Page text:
If you would like to read the first part in this article series please go to Creating a fully updated Windows 7 image (Part 1).

About The Author

2 thoughts on “Creating a fully updated Windows 7 image (Part 2)”

  1. If you are looking to make an iso that will install either basic / home / pro/ or ultimate, simply remove the ei.cfg file.
    1.) Extract the ISO to a folder.
    2.) Open that folder and navigate to the Sources folder
    3.) Find ei.cfg file and hit delete.
    4.) Re-compose your ISO using a program like IMGBURN to recreate the “ISO” type file.
    –And if you want, instead of deleting it completely, you could edit this file using notepad to the version you want, however i prefer to delete it completely because then you can simply select which version when installing the ISO. The system will prompt you for this before installing.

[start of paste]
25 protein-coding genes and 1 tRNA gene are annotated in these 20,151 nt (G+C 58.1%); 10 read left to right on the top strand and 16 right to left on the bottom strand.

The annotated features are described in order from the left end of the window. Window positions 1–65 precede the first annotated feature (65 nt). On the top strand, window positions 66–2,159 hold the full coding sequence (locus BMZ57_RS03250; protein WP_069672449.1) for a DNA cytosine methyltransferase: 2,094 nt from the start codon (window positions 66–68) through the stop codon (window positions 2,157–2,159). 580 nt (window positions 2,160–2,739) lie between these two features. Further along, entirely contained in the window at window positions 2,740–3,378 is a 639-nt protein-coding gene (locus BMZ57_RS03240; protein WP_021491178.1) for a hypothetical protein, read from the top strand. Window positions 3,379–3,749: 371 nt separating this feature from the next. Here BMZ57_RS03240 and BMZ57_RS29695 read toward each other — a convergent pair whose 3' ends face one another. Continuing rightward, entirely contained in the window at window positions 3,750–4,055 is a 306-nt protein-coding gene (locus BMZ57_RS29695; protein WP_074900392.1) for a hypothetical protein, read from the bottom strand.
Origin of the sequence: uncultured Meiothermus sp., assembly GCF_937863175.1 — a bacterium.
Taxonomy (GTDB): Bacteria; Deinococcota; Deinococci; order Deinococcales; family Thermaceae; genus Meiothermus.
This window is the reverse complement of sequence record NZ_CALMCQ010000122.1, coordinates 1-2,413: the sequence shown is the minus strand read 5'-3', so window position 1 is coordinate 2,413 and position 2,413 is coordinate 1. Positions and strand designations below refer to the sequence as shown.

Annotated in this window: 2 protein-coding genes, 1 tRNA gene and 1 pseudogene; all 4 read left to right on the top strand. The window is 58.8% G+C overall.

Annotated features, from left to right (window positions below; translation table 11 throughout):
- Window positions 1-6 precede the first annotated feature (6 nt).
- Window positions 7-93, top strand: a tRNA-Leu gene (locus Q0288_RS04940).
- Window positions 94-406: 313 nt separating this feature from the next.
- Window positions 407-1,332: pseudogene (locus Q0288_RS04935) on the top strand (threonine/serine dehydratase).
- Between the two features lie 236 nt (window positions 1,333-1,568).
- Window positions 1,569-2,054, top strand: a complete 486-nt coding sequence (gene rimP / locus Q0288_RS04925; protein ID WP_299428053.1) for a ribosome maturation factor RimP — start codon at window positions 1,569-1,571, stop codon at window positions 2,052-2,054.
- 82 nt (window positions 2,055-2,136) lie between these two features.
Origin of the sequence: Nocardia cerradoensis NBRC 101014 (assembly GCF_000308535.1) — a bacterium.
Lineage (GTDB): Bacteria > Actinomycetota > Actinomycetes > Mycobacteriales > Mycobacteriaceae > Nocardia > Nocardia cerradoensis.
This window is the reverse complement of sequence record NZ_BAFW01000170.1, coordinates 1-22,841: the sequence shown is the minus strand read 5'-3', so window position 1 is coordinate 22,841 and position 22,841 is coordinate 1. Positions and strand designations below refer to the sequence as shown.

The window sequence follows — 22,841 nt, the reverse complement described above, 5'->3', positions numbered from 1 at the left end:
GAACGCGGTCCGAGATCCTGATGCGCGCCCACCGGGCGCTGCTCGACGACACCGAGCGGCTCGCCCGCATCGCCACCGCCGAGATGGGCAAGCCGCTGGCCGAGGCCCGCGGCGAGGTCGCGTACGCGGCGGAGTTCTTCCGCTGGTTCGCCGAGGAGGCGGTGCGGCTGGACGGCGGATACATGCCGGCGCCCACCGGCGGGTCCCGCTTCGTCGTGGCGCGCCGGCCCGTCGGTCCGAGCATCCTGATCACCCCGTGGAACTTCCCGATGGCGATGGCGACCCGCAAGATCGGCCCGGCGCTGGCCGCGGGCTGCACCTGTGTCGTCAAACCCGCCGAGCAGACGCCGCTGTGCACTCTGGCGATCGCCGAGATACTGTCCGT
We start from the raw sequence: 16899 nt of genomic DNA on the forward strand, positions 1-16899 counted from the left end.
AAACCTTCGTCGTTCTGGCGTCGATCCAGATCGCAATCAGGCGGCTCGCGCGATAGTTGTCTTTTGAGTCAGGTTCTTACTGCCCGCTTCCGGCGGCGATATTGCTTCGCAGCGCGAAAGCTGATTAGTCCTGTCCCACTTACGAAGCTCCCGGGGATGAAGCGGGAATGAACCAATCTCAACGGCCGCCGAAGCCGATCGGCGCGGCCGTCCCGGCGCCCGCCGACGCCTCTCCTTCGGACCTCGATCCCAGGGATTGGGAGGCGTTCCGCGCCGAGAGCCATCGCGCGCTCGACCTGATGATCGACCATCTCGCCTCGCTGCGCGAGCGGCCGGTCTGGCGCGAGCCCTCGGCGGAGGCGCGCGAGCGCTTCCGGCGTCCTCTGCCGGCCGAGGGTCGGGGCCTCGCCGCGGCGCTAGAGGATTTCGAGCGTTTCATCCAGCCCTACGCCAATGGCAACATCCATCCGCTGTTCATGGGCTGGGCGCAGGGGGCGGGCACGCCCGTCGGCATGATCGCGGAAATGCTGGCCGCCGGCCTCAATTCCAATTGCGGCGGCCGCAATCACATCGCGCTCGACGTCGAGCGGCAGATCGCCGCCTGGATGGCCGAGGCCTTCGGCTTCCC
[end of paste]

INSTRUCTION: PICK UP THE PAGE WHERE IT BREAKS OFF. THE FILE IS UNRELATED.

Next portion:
Windows uses this file to reference which version it should install. All stock disks either from dell / HP or Microsoft itself contain all versions, this file just tells the iso which features to withhold so that it complies with each version. (For example, windows Home Premium does not have group policy installed whereas Professional does).

    —Hope this helps.

Leave a Comment

Your email address will not be published. Required fields are marked *

This site is protected by reCAPTCHA and the Google Privacy Policy and Terms of Service apply.

Scroll to Top